Washing Clothes in Italy

Yesterday, I bought produce. Today, it was time to tackle doing a load of laundry.

I thought it would be simple. My host had shown me the order of operations already: First, select the setting I wanted. Then, select the temperature. Put soap in the dispenser, place clothes in the drum, close the door, and pull the handle to start the cycle. When finished, press the (un)lock button to open the door.

In other words, this is like doing laundry at home.

Except of course it wasn’t like doing laundry at home.

At home, I have the option for cold water and a gentle cycle. Here, I have neither. My cycle choices are:

  • Rinse with spin
  • Short spin
  • Rinse without spin
  • Drain (I think; the Italian word is “scarico,” which means “drain” but in context that doesn’t make much sense to me)

For temperature, the closest thing to cold I could get was warm. Cold does not seem to be an option.

My temperature options are:

  • White cottons with pre-wash 60-90 degrees C (140-194 F)
  • Colored cottons with pre-wash 40-60 degrees C (104-140 F)
  • Short cycle cotton 30-40 degrees C (86-104 F)
  • Synthetic with prewash 40-60 degrees C (104-140 F)

This one baffled me. How was there no cold water option? Should I wash my things in the sink? There’s no way Italians wash everything in the sink. If that were the case, there would be no washing machines.

I decided to go with the options that were as close to cold and delicate as I could get: short cycle cotton and short spin.

I put in my clothes. It’s a good thing I only had a few things to wash. The drum was just big enough to hold my two shirts, one pair of shorts, one pair of pants, two sets of socks, and two pairs of underwear. I maybe could have squeezed in one more shirt, but that’s about it.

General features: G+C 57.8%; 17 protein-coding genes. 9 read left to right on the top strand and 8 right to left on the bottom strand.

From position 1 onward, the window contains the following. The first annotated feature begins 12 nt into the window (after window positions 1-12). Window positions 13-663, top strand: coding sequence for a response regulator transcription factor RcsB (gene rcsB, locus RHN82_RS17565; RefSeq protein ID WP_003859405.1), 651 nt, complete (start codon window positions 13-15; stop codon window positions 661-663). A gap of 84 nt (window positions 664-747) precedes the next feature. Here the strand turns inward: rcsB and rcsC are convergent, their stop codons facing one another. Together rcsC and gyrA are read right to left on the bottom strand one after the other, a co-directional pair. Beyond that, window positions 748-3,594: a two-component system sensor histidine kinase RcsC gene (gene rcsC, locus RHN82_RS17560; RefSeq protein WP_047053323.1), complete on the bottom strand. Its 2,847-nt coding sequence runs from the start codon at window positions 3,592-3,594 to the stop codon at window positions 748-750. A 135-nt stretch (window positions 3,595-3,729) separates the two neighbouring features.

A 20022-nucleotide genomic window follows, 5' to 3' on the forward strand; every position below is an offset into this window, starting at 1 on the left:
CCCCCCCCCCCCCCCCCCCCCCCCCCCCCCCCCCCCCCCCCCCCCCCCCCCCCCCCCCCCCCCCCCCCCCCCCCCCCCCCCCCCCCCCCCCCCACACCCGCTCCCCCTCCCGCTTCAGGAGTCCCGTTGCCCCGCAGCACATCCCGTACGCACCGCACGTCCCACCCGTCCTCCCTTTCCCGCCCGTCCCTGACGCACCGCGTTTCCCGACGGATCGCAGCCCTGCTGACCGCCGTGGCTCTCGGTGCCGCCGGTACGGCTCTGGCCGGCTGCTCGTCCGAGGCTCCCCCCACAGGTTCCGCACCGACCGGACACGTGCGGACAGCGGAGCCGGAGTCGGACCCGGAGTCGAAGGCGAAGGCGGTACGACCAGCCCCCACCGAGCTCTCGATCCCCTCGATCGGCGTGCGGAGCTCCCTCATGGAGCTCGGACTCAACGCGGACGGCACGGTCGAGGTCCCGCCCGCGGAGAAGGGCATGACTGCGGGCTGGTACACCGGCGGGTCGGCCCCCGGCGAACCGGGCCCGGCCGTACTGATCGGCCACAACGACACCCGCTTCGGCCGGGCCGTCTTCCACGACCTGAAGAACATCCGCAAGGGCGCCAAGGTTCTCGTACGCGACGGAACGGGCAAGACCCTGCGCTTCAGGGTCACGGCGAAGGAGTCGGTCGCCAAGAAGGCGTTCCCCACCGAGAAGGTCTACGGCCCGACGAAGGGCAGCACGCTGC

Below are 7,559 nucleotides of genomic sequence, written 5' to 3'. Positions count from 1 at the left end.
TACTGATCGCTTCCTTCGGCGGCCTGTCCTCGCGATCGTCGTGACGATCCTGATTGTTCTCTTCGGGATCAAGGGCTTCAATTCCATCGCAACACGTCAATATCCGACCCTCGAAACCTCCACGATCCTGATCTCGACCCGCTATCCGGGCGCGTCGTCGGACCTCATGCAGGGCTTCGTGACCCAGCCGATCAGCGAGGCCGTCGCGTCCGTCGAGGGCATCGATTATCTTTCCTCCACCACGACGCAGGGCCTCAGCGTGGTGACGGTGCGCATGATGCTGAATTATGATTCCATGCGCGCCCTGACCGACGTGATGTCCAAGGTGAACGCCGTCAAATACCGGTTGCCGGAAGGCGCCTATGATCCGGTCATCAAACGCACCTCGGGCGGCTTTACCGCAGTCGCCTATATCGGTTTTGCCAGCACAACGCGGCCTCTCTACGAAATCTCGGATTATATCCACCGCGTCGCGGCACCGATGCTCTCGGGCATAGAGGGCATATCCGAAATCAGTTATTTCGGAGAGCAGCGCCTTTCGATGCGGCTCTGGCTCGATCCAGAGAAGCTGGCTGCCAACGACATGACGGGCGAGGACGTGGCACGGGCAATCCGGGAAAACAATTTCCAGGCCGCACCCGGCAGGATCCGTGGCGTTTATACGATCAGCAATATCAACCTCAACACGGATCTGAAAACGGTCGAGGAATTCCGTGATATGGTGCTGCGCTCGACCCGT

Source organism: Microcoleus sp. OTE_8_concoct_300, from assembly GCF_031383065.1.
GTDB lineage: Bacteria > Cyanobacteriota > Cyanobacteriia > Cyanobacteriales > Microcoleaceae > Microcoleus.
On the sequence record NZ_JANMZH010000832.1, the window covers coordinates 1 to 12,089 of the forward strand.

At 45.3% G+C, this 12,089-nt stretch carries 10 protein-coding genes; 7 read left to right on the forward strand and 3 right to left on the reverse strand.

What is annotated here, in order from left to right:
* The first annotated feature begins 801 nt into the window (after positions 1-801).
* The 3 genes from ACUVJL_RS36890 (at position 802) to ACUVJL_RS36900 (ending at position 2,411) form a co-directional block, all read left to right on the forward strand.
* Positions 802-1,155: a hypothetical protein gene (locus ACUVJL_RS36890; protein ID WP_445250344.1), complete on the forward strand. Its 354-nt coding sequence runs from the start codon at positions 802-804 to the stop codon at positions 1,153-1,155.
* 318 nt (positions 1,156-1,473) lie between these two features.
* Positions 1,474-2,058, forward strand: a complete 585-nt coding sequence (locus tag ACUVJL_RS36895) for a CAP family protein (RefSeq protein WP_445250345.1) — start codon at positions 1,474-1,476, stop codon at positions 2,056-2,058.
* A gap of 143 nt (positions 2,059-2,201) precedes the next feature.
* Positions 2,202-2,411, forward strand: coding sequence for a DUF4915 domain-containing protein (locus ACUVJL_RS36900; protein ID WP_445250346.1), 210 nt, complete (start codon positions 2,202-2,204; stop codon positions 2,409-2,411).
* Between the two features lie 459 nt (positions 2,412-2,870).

I put in the clothes, put in the soap, pulled the knob, and waited for the action to begin.

After a few seconds, my clothes started to slowly spin. Then, they spun so fast they seemed to disappear. Calling the spin cycle a “centrifuge” was spot on.

This stop>spin slowly>spin super-fast cycle repeated for about fifteen minutes, and then stopped for good. That was it. That was the entire “wash” cycle. Except, there was no wash. No water entered the machine.

Why on earth would someone choose to spin their clothes around for a while without actual washing?

I tried again. This time I chose “rinse with spin” as my setting, and this time I got water!

About 15-20 minutes later, I had clean clothes that I hung on a drying rack so big it’s taking up most of the living room, which is hilarious when you consider how few clothes fit in the machine for a single load.

Doing laundry while in Italy: complete.

I still have no clue if I used an appropriate amount of laundry soap, but I’m calling this a win and going to bed.

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